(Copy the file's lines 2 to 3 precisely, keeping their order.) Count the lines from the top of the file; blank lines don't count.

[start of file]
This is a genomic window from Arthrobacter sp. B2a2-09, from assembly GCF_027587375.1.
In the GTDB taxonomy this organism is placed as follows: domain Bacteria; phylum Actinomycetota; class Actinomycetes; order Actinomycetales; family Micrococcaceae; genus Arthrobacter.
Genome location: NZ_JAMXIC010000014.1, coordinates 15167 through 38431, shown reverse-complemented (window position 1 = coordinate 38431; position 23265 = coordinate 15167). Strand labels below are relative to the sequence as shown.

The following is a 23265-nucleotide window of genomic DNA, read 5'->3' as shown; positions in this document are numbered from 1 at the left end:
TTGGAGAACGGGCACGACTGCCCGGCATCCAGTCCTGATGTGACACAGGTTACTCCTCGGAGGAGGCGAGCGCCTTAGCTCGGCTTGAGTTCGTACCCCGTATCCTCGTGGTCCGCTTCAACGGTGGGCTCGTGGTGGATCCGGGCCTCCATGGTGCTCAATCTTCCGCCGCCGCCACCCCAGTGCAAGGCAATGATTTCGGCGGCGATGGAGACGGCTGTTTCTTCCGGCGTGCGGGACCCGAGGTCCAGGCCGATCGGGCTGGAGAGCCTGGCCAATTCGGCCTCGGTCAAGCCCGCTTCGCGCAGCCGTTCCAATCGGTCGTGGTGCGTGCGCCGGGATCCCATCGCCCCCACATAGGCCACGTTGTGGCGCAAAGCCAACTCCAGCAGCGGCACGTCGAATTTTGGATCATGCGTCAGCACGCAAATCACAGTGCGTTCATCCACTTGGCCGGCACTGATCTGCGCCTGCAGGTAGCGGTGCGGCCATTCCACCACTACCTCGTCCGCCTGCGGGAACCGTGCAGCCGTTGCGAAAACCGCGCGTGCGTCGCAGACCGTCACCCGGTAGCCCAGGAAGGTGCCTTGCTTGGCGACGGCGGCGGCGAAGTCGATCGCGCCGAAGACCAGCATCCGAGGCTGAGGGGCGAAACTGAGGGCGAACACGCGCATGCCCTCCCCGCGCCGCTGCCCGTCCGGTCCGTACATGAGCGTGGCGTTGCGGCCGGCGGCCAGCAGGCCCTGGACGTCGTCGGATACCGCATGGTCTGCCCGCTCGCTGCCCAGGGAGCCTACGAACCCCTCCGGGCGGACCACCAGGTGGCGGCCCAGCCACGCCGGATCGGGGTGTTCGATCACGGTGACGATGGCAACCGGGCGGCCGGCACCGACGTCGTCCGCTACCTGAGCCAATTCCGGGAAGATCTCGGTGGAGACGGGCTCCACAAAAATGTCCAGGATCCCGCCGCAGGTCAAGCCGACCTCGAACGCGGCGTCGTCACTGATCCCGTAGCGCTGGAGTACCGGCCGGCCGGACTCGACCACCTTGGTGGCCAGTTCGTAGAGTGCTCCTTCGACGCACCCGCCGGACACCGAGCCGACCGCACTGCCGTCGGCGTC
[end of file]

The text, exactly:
In the GTDB taxonomy this organism is placed as follows: domain Bacteria; phylum Actinomycetota; class Actinomycetes; order Actinomycetales; family Micrococcaceae; genus Arthrobacter.
Genome location: NZ_JAMXIC010000014.1, coordinates 15167 through 38431, shown reverse-complemented (window position 1 = coordinate 38431; position 23265 = coordinate 15167). Strand labels below are relative to the sequence as shown.